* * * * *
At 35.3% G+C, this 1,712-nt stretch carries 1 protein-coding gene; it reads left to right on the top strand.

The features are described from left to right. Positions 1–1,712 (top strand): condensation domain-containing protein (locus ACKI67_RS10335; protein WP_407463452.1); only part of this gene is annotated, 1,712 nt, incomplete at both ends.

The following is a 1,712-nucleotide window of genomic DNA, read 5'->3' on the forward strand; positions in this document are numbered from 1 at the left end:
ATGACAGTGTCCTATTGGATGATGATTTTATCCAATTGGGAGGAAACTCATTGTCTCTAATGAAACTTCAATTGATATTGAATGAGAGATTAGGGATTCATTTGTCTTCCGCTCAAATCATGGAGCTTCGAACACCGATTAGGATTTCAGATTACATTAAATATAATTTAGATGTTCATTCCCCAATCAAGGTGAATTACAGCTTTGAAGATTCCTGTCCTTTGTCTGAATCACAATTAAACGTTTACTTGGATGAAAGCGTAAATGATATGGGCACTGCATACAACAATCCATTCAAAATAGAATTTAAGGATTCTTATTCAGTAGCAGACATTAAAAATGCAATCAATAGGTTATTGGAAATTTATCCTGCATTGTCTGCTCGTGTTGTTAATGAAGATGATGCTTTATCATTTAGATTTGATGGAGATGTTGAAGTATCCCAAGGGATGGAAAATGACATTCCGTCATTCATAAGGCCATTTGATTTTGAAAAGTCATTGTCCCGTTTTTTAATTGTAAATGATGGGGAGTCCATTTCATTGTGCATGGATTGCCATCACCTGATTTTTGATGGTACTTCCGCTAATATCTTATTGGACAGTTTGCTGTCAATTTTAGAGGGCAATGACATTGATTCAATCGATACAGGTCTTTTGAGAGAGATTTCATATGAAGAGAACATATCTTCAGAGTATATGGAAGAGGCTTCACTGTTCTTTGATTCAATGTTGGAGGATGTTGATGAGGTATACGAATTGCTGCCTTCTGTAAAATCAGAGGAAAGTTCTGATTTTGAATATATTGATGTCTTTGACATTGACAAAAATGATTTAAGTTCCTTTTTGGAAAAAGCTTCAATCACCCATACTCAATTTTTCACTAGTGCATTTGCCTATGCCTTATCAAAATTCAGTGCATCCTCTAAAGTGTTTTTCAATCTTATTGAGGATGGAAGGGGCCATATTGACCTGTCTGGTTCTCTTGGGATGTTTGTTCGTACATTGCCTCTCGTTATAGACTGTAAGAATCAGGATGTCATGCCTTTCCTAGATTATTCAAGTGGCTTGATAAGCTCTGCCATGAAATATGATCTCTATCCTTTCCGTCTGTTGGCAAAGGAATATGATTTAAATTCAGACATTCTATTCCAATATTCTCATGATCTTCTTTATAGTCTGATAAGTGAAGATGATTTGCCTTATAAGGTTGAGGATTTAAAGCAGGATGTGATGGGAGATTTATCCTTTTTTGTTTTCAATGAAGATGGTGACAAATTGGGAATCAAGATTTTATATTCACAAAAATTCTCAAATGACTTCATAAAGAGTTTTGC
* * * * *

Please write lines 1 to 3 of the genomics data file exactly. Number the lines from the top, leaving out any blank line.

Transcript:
At 35.3% G+C, this 1,712-nt stretch carries 1 protein-coding gene; it reads left to right on the top strand.

The features are described from left to right. Positions 1–1,712 (top strand): condensation domain-containing protein (locus ACKI67_RS10335; protein WP_407463452.1); only part of this gene is annotated, 1,712 nt, incomplete at both ends.

The following is a 1,712-nucleotide window of genomic DNA, read 5'->3' on the forward strand; positions in this document are numbered from 1 at the left end: